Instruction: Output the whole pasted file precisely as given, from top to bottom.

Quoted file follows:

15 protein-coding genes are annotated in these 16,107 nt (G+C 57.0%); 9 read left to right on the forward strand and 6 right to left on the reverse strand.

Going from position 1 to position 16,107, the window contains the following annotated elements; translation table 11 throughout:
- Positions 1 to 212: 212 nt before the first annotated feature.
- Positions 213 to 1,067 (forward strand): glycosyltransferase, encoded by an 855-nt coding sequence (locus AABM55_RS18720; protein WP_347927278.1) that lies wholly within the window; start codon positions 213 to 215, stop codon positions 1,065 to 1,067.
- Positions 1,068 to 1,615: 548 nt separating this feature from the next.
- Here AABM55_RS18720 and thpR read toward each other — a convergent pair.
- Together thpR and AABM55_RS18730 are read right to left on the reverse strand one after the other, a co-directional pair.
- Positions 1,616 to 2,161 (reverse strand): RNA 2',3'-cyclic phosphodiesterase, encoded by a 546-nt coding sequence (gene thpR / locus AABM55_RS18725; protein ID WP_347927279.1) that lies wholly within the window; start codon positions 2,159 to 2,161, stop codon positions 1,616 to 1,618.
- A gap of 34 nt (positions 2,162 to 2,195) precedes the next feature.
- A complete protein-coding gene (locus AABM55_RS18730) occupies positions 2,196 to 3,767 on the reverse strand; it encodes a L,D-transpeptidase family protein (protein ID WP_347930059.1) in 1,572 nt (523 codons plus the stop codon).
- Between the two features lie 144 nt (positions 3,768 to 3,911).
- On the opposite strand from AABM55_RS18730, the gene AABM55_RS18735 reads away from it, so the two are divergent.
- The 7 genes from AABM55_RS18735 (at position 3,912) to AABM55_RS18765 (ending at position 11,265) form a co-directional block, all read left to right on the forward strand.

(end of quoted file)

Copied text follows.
15 protein-coding genes are annotated in these 16,107 nt (G+C 57.0%); 9 read left to right on the forward strand and 6 right to left on the reverse strand.

Going from position 1 to position 16,107, the window contains the following annotated elements; translation table 11 throughout:
- Positions 1 to 212: 212 nt before the first annotated feature.
- Positions 213 to 1,067 (forward strand): glycosyltransferase, encoded by an 855-nt coding sequence (locus AABM55_RS18720; protein WP_347927278.1) that lies wholly within the window; start codon positions 213 to 215, stop codon positions 1,065 to 1,067.
- Positions 1,068 to 1,615: 548 nt separating this feature from the next.
- Here AABM55_RS18720 and thpR read toward each other — a convergent pair.
- Together thpR and AABM55_RS18730 are read right to left on the reverse strand one after the other, a co-directional pair.
- Positions 1,616 to 2,161 (reverse strand): RNA 2',3'-cyclic phosphodiesterase, encoded by a 546-nt coding sequence (gene thpR / locus AABM55_RS18725; protein ID WP_347927279.1) that lies wholly within the window; start codon positions 2,159 to 2,161, stop codon positions 1,616 to 1,618.
- A gap of 34 nt (positions 2,162 to 2,195) precedes the next feature.
- A complete protein-coding gene (locus AABM55_RS18730) occupies positions 2,196 to 3,767 on the reverse strand; it encodes a L,D-transpeptidase family protein (protein ID WP_347930059.1) in 1,572 nt (523 codons plus the stop codon).
- Between the two features lie 144 nt (positions 3,768 to 3,911).
- On the opposite strand from AABM55_RS18730, the gene AABM55_RS18735 reads away from it, so the two are divergent.
- The 7 genes from AABM55_RS18735 (at position 3,912) to AABM55_RS18765 (ending at position 11,265) form a co-directional block, all read left to right on the forward strand.